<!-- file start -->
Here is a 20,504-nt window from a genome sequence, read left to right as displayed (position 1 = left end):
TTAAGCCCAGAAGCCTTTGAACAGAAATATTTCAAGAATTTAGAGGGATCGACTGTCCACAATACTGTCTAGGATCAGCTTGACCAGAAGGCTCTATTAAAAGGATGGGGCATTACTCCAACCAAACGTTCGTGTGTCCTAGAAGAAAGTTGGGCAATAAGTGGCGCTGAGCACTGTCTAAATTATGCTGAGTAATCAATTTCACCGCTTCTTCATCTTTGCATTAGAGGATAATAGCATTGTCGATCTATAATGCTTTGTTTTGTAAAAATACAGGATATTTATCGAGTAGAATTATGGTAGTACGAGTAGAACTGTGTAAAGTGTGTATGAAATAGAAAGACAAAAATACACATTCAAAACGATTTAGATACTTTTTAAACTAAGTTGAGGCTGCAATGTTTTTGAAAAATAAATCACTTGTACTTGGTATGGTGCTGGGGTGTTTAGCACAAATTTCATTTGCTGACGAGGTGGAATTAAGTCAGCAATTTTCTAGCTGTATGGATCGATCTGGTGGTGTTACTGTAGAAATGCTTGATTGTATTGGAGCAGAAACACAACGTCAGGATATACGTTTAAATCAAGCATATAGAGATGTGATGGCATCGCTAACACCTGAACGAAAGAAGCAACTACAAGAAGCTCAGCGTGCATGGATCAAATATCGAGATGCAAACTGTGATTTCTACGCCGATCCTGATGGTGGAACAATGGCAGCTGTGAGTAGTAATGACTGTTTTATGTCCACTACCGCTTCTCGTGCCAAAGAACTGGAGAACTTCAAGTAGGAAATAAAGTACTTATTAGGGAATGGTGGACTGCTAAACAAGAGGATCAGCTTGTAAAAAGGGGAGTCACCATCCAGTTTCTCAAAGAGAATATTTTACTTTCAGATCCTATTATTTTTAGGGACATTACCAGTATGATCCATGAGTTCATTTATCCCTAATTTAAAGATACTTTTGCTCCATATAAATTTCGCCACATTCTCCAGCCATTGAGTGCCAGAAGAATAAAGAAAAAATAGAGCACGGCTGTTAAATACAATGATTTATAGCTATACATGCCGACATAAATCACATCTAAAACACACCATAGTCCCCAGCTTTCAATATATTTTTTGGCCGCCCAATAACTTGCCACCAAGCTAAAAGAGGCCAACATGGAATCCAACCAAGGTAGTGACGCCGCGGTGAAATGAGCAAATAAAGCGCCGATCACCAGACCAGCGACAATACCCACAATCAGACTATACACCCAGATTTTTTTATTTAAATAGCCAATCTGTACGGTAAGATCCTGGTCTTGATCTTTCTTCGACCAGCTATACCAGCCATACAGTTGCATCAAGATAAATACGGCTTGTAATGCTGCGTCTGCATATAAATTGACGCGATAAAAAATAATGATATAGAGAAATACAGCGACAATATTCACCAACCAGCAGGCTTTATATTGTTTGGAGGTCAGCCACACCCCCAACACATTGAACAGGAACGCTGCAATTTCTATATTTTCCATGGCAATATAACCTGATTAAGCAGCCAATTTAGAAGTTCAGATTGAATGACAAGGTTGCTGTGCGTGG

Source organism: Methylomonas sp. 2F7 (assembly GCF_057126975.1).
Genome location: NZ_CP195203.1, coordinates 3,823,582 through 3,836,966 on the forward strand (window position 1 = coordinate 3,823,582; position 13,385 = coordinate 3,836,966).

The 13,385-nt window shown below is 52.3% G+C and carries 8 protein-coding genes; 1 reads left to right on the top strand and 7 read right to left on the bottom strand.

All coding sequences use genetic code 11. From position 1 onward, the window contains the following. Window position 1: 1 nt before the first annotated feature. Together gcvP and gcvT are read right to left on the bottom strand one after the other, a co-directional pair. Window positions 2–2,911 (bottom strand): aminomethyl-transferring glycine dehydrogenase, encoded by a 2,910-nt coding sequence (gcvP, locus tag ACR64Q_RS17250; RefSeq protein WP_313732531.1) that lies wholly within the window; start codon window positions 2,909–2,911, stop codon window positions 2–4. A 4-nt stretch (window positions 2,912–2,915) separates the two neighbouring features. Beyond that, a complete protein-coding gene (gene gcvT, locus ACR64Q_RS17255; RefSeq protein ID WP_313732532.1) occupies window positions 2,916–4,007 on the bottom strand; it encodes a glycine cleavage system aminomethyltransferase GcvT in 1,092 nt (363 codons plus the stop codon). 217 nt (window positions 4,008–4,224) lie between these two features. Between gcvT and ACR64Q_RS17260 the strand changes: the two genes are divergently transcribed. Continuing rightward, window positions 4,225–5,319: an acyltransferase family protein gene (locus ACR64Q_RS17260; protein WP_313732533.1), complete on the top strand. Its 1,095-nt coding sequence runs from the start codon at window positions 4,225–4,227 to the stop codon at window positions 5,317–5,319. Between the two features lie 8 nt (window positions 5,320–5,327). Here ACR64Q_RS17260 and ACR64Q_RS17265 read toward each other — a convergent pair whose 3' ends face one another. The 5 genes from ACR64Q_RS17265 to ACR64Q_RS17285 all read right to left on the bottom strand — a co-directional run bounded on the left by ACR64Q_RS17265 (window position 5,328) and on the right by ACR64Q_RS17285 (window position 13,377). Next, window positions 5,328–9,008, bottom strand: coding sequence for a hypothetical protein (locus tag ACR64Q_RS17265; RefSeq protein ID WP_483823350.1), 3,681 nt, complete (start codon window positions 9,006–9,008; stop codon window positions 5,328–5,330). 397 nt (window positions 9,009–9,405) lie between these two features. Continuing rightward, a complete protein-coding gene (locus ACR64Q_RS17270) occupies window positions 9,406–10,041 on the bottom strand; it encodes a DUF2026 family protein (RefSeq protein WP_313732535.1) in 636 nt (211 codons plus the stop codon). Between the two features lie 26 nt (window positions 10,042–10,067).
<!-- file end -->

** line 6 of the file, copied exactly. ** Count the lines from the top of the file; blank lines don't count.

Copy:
All coding sequences use genetic code 11. From position 1 onward, the window contains the following. Window position 1: 1 nt before the first annotated feature. Together gcvP and gcvT are read right to left on the bottom strand one after the other, a co-directional pair. Window positions 2–2,911 (bottom strand): aminomethyl-transferring glycine dehydrogenase, encoded by a 2,910-nt coding sequence (gcvP, locus tag ACR64Q_RS17250; RefSeq protein WP_313732531.1) that lies wholly within the window; start codon window positions 2,909–2,911, stop codon window positions 2–4. A 4-nt stretch (window positions 2,912–2,915) separates the two neighbouring features. Beyond that, a complete protein-coding gene (gene gcvT, locus ACR64Q_RS17255; RefSeq protein ID WP_313732532.1) occupies window positions 2,916–4,007 on the bottom strand; it encodes a glycine cleavage system aminomethyltransferase GcvT in 1,092 nt (363 codons plus the stop codon). 217 nt (window positions 4,008–4,224) lie between these two features. Between gcvT and ACR64Q_RS17260 the strand changes: the two genes are divergently transcribed. Continuing rightward, window positions 4,225–5,319: an acyltransferase family protein gene (locus ACR64Q_RS17260; protein WP_313732533.1), complete on the top strand. Its 1,095-nt coding sequence runs from the start codon at window positions 4,225–4,227 to the stop codon at window positions 5,317–5,319. Between the two features lie 8 nt (window positions 5,320–5,327). Here ACR64Q_RS17260 and ACR64Q_RS17265 read toward each other — a convergent pair whose 3' ends face one another. The 5 genes from ACR64Q_RS17265 to ACR64Q_RS17285 all read right to left on the bottom strand — a co-directional run bounded on the left by ACR64Q_RS17265 (window position 5,328) and on the right by ACR64Q_RS17285 (window position 13,377). Next, window positions 5,328–9,008, bottom strand: coding sequence for a hypothetical protein (locus tag ACR64Q_RS17265; RefSeq protein ID WP_483823350.1), 3,681 nt, complete (start codon window positions 9,006–9,008; stop codon window positions 5,328–5,330). 397 nt (window positions 9,009–9,405) lie between these two features. Continuing rightward, a complete protein-coding gene (locus ACR64Q_RS17270) occupies window positions 9,406–10,041 on the bottom strand; it encodes a DUF2026 family protein (RefSeq protein WP_313732535.1) in 636 nt (211 codons plus the stop codon). Between the two features lie 26 nt (window positions 10,042–10,067).